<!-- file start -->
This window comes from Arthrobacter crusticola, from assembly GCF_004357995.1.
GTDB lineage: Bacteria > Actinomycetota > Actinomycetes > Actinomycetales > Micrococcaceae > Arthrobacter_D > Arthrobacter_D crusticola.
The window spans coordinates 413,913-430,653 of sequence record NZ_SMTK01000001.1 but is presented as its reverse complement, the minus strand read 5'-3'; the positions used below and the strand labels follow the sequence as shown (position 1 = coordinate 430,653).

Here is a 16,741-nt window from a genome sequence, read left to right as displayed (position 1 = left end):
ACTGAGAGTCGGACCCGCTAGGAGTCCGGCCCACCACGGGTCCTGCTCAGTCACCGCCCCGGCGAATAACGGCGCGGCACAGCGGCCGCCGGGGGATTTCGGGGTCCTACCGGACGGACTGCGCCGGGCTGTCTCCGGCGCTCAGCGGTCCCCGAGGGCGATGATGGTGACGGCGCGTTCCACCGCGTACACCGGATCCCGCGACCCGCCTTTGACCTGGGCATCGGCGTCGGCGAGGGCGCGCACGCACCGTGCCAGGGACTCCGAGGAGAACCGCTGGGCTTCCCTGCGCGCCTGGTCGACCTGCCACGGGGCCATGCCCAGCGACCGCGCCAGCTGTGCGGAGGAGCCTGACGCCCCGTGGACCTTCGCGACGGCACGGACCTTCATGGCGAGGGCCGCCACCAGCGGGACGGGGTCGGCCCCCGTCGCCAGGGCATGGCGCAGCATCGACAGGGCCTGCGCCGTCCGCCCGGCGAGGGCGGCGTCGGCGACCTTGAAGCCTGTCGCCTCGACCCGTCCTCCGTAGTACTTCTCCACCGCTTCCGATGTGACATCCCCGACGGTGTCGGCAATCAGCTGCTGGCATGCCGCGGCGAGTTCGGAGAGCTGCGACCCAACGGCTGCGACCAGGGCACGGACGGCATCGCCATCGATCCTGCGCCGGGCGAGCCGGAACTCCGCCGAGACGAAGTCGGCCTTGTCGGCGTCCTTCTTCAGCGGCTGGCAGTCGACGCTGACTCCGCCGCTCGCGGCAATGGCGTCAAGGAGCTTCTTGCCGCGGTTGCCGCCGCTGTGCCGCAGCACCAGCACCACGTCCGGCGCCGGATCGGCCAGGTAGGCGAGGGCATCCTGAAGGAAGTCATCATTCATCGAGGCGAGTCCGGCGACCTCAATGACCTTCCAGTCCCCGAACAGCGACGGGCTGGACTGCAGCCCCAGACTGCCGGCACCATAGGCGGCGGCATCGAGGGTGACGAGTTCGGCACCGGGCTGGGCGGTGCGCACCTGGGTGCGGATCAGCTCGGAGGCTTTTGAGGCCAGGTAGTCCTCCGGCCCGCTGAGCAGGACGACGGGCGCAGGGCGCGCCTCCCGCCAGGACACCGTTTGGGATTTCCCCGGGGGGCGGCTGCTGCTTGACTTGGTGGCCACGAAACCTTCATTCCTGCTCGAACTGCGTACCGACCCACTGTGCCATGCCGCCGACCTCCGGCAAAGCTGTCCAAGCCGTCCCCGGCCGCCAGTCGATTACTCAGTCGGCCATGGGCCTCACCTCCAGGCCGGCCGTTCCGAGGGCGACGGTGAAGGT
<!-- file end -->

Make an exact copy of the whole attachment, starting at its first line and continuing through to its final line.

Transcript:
This window comes from Arthrobacter crusticola, from assembly GCF_004357995.1.
GTDB lineage: Bacteria > Actinomycetota > Actinomycetes > Actinomycetales > Micrococcaceae > Arthrobacter_D > Arthrobacter_D crusticola.
The window spans coordinates 413,913-430,653 of sequence record NZ_SMTK01000001.1 but is presented as its reverse complement, the minus strand read 5'-3'; the positions used below and the strand labels follow the sequence as shown (position 1 = coordinate 430,653).

Here is a 16,741-nt window from a genome sequence, read left to right as displayed (position 1 = left end):
ACTGAGAGTCGGACCCGCTAGGAGTCCGGCCCACCACGGGTCCTGCTCAGTCACCGCCCCGGCGAATAACGGCGCGGCACAGCGGCCGCCGGGGGATTTCGGGGTCCTACCGGACGGACTGCGCCGGGCTGTCTCCGGCGCTCAGCGGTCCCCGAGGGCGATGATGGTGACGGCGCGTTCCACCGCGTACACCGGATCCCGCGACCCGCCTTTGACCTGGGCATCGGCGTCGGCGAGGGCGCGCACGCACCGTGCCAGGGACTCCGAGGAGAACCGCTGGGCTTCCCTGCGCGCCTGGTCGACCTGCCACGGGGCCATGCCCAGCGACCGCGCCAGCTGTGCGGAGGAGCCTGACGCCCCGTGGACCTTCGCGACGGCACGGACCTTCATGGCGAGGGCCGCCACCAGCGGGACGGGGTCGGCCCCCGTCGCCAGGGCATGGCGCAGCATCGACAGGGCCTGCGCCGTCCGCCCGGCGAGGGCGGCGTCGGCGACCTTGAAGCCTGTCGCCTCGACCCGTCCTCCGTAGTACTTCTCCACCGCTTCCGATGTGACATCCCCGACGGTGTCGGCAATCAGCTGCTGGCATGCCGCGGCGAGTTCGGAGAGCTGCGACCCAACGGCTGCGACCAGGGCACGGACGGCATCGCCATCGATCCTGCGCCGGGCGAGCCGGAACTCCGCCGAGACGAAGTCGGCCTTGTCGGCGTCCTTCTTCAGCGGCTGGCAGTCGACGCTGACTCCGCCGCTCGCGGCAATGGCGTCAAGGAGCTTCTTGCCGCGGTTGCCGCCGCTGTGCCGCAGCACCAGCACCACGTCCGGCGCCGGATCGGCCAGGTAGGCGAGGGCATCCTGAAGGAAGTCATCATTCATCGAGGCGAGTCCGGCGACCTCAATGACCTTCCAGTCCCCGAACAGCGACGGGCTGGACTGCAGCCCCAGACTGCCGGCACCATAGGCGGCGGCATCGAGGGTGACGAGTTCGGCACCGGGCTGGGCGGTGCGCACCTGGGTGCGGATCAGCTCGGAGGCTTTTGAGGCCAGGTAGTCCTCCGGCCCGCTGAGCAGGACGACGGGCGCAGGGCGCGCCTCCCGCCAGGACACCGTTTGGGATTTCCCCGGGGGGCGGCTGCTGCTTGACTTGGTGGCCACGAAACCTTCATTCCTGCTCGAACTGCGTACCGACCCACTGTGCCATGCCGCCGACCTCCGGCAAAGCTGTCCAAGCCGTCCCCGGCCGCCAGTCGATTACTCAGTCGGCCATGGGCCTCACCTCCAGGCCGGCCGTTCCGAGGGCGACGGTGAAGGT